During the 2008 NFL Draft, all 32 teams made the mistake of overlooking
Boston College's tenacious middle linebacker, Jo-Lonn Dunbar.
And the rookie linebacker is ready to prove it once again when he makes his
second NFL start at strong-side linebacker in place of the injured Scott Fujita
when the New Orleans Saints (1-1) take on the undefeated Denver Broncos.
"They run the ball well, they're throwing the ball
well. With Selvin Young running the ball and Jay Cutler, Brandon Marshall and
Eddie Royal, the Broncos are really turning it on," Dunbar told Scout.com
during an exclusive interview on Friday. "And with those tight ends, they're
just really, really solid. Their offensive line moves well.
"They know what
they're doing in terms of their schemes and their concepts on offense. So we're just going to go
out there and try to play some good defense against them and try to match their
Intensity and hustle are two attributes that Dunbar consistently displayed
during his years at Boston College where he made 262 career tackles, 21.5
tackles for a loss, 2 interceptions, 2 1/2 sacks, defended nine passes, forced
three of fumbles, and returned three of four fumble recoveries for touchdowns
during 45 game appearances. A Meineke Bowl MVP, Dunbar made 14 tackles, a sack
and recovered a fumble that set up the winning field goal for the Eagles.
Andy Lyons/Getty Images
In one of my columns
prior to the 2008 NFL Draft, I noted that, "The buzz on Dunbar is that while
he may not have the ideal size and the timed measurables of a prototypical NFL
middle linebacker, his instincts, vision and timing more than compensate. The
bottom line when you watch his game film is that Jo-Lonn Dunbar always seems to
know where the ball carrier is and how to track him down efficiently."
Saints and Redskins fans got to see Dunbar's football instincts during
Washington's first play from scrimmage last Sunday when they decided to test the
rookie, who had just been called up from the practice squad that week.
Washington quarterback Jason Campbell tossed a quick pass to fullback Mike Sellers behind the line of scrimmage on Dunbar's side of the field. The rookie
linebacker showed the savvy of a veteran on the play, flying to the ball and
dropping Sellers for a one-yard loss.
my signature moment. I knew I was ready to play in the NFL," Dunbar said.
"I needed that first hit. In the game of
football, you just want your first hit because it calms your nerves. I was
completely calm from that point on, and I was ready to play some ball."
Before the day was through, Dunbar logged six tackles (three solo) and
broke-up two pass attempts. Not too shabby for a guy who didn't even know that
he'd be starting until Thursday of game week -- and who hadn't practiced at all
up to that point as a strong-side linebacker. During training camp and preseason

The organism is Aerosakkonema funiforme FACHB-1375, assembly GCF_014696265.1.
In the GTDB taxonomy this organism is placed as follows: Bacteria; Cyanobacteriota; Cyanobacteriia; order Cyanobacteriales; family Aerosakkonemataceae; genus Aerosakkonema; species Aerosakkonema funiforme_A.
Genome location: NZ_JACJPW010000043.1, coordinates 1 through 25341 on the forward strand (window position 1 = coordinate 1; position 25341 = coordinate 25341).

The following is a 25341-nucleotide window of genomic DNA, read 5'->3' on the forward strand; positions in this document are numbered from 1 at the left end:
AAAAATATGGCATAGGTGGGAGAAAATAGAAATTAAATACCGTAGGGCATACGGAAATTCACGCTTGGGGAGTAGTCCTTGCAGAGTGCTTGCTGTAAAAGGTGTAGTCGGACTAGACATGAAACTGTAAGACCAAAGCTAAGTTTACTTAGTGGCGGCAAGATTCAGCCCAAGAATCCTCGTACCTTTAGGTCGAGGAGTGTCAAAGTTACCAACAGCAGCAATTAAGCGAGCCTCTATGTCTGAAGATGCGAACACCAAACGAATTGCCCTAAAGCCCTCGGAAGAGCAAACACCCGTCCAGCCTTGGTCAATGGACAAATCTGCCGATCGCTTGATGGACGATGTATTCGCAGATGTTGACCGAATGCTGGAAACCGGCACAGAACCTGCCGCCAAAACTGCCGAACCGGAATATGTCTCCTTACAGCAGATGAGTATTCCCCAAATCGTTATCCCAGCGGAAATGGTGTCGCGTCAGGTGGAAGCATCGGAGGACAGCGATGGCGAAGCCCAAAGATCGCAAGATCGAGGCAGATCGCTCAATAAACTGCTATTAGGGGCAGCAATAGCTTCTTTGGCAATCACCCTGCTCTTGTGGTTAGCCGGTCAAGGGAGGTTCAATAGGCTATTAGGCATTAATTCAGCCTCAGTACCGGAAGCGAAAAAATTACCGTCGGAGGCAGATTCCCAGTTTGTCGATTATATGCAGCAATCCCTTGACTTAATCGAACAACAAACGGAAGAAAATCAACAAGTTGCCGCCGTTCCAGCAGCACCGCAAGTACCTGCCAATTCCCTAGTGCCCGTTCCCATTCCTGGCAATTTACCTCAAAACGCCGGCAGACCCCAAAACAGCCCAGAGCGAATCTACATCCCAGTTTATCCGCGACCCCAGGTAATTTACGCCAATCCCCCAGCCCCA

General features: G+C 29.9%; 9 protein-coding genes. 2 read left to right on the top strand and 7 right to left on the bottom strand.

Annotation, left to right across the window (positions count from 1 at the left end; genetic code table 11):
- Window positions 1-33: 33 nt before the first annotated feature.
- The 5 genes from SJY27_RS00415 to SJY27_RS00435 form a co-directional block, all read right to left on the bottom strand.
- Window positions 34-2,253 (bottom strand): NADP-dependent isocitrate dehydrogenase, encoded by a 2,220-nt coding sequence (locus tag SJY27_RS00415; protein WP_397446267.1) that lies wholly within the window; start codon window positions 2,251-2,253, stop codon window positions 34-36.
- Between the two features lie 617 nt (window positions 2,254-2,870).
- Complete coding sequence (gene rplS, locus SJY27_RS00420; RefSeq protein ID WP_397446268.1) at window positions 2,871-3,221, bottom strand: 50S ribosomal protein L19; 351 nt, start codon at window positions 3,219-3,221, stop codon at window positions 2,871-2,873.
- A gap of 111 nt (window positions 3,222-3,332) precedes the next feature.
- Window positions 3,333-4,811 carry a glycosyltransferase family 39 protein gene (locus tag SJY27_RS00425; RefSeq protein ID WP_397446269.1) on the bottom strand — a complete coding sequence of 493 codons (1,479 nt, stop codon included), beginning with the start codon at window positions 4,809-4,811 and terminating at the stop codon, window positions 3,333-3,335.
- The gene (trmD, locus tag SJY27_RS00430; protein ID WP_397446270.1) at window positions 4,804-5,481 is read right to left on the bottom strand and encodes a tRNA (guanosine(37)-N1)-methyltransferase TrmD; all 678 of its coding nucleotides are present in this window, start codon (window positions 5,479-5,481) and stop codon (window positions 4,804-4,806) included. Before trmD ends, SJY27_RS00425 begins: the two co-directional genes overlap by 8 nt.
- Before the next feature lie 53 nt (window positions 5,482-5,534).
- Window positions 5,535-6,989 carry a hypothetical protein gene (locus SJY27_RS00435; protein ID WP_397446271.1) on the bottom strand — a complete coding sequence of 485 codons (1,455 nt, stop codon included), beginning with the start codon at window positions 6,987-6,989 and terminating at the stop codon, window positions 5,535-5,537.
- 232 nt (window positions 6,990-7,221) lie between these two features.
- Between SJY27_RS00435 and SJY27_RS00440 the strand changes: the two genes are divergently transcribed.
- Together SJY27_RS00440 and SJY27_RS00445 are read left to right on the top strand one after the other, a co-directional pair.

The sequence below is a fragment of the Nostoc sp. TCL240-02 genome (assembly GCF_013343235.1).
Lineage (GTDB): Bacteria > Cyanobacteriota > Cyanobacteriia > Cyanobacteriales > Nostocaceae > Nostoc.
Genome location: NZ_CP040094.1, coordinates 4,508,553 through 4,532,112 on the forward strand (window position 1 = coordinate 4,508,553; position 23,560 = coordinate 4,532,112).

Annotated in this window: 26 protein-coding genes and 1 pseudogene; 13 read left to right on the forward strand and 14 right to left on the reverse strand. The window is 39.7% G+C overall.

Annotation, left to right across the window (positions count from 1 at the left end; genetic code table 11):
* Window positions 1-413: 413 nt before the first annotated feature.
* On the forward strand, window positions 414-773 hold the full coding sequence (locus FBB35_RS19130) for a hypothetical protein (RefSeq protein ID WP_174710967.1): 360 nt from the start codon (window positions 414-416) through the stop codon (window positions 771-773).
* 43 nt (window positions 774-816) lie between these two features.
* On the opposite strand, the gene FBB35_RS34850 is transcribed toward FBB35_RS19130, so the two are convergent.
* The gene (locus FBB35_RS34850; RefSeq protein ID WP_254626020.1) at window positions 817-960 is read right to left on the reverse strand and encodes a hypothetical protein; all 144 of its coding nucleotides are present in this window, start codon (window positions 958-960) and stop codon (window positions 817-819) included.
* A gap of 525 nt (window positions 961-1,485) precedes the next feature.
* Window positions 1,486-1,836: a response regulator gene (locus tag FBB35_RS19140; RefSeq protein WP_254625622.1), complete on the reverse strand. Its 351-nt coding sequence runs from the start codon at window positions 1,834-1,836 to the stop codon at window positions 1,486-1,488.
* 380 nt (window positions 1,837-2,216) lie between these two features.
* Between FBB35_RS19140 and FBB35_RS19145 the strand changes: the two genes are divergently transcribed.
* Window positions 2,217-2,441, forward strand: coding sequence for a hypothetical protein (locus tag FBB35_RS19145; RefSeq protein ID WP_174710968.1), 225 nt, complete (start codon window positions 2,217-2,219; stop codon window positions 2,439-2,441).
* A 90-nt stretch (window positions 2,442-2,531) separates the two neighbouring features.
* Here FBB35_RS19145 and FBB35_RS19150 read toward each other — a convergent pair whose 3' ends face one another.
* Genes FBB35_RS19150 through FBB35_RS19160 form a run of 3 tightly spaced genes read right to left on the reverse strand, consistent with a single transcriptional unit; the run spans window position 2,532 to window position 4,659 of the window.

action, the 23-year-old defender played on the weak side of the Saints defense.
"My linebacker coach, Joe Vitt,
did a great job of preparing me on short notice," Dunbar said. "He and I met for a couple of hours each day and we studied some film.
It was all relatively new to me, so he put my head in the book a little
"He taught me how to study like a pro, and it paid off for me.
So I credit him with a lot of my success on Sunday."
But despite his accelerated classroom preparation, taking the field as a
starter and at a new position presented a number of challenges for the rookie.
Not only was he seeing plays develop from the outside rather than from the
middle, he also had to adjust to the skill level of playing against veteran NFL
starters in live game action.
"These guys are really talented and they're really precise with
their technique. It's a whole different game from college ball," Dunbar
said. "So I wasn't looking to be the
hero, I was looking to come out and do my job, make plays when I'm called on and
stay focused on my technique. And as a result, I was able to play well."
This week the 6-foot tall, 226-pound defender was able to work and study as a
starter along with the rest of the starting defense, so he feels much better
prepared for this weekend's contest.
"I got more on-field preparation instead of mainly on
the blackboard and in the video room," he explained. "It's different when you're on the field
seeing things happening and the way they develop than looking at it on a
blackboard or a screen. So I think I have a better feel for what Denver is
actually going to try to do.
"But it can be a whole different thing when you get
out there on Sunday when sparks start flying and you have to just run around
and play some football."
Denver's offense has been creating plenty of sparks already, boasting
league-best averages of 40 points per game and 463.5 yards of total offense. But
Dunbar believes the Saints are up to the challenge.
"I think we
had a good week of preparation, and we're going to come out and try to play
Denver hard and play a good game of football," he said.
Scout.com subscribers can click here to read an exclusive Q&A session
between Jo-Lonn Dunbar and Scout.com's Ed Thompson where he talks about Denver quarterback Jay Cutler and wide receiver Eddie Royal, his role as the
strong-side linebacker in the Saints' scheme, his training camp experience and
A member of the Pro Football Writers of America, Ed Thompson's player interviews and NFL features
are published across the Scout.com network and at FOXSports.com. You can contact him by email
through this link.